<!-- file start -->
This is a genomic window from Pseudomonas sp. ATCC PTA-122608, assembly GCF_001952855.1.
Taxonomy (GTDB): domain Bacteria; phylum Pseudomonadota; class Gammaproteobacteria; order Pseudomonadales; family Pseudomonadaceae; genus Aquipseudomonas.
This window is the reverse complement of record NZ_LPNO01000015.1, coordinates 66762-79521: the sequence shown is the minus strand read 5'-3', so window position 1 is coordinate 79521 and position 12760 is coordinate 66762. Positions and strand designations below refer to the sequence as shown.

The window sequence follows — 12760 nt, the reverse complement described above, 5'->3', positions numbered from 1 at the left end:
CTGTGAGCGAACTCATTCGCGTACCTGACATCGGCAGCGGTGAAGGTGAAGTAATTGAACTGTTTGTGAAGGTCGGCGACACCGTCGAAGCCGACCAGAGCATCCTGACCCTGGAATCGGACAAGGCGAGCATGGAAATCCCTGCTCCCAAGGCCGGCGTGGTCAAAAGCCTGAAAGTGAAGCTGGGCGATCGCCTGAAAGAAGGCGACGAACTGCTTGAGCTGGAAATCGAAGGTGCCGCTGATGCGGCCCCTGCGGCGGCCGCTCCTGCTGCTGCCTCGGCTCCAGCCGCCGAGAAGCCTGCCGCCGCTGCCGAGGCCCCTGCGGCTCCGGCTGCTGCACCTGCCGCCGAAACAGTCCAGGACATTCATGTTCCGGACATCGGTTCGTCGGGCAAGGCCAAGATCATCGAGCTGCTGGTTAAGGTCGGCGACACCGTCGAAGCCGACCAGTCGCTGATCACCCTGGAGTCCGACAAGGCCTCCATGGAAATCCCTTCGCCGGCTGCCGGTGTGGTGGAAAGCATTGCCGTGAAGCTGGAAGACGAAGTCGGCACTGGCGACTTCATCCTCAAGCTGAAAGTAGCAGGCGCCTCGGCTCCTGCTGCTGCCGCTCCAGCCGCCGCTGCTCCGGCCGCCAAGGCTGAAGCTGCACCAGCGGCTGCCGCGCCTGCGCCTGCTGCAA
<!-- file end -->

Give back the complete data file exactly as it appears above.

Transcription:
This is a genomic window from Pseudomonas sp. ATCC PTA-122608, assembly GCF_001952855.1.
Taxonomy (GTDB): domain Bacteria; phylum Pseudomonadota; class Gammaproteobacteria; order Pseudomonadales; family Pseudomonadaceae; genus Aquipseudomonas.
This window is the reverse complement of record NZ_LPNO01000015.1, coordinates 66762-79521: the sequence shown is the minus strand read 5'-3', so window position 1 is coordinate 79521 and position 12760 is coordinate 66762. Positions and strand designations below refer to the sequence as shown.

The window sequence follows — 12760 nt, the reverse complement described above, 5'->3', positions numbered from 1 at the left end:
CTGTGAGCGAACTCATTCGCGTACCTGACATCGGCAGCGGTGAAGGTGAAGTAATTGAACTGTTTGTGAAGGTCGGCGACACCGTCGAAGCCGACCAGAGCATCCTGACCCTGGAATCGGACAAGGCGAGCATGGAAATCCCTGCTCCCAAGGCCGGCGTGGTCAAAAGCCTGAAAGTGAAGCTGGGCGATCGCCTGAAAGAAGGCGACGAACTGCTTGAGCTGGAAATCGAAGGTGCCGCTGATGCGGCCCCTGCGGCGGCCGCTCCTGCTGCTGCCTCGGCTCCAGCCGCCGAGAAGCCTGCCGCCGCTGCCGAGGCCCCTGCGGCTCCGGCTGCTGCACCTGCCGCCGAAACAGTCCAGGACATTCATGTTCCGGACATCGGTTCGTCGGGCAAGGCCAAGATCATCGAGCTGCTGGTTAAGGTCGGCGACACCGTCGAAGCCGACCAGTCGCTGATCACCCTGGAGTCCGACAAGGCCTCCATGGAAATCCCTTCGCCGGCTGCCGGTGTGGTGGAAAGCATTGCCGTGAAGCTGGAAGACGAAGTCGGCACTGGCGACTTCATCCTCAAGCTGAAAGTAGCAGGCGCCTCGGCTCCTGCTGCTGCCGCTCCAGCCGCCGCTGCTCCGGCCGCCAAGGCTGAAGCTGCACCAGCGGCTGCCGCGCCTGCGCCTGCTGCAA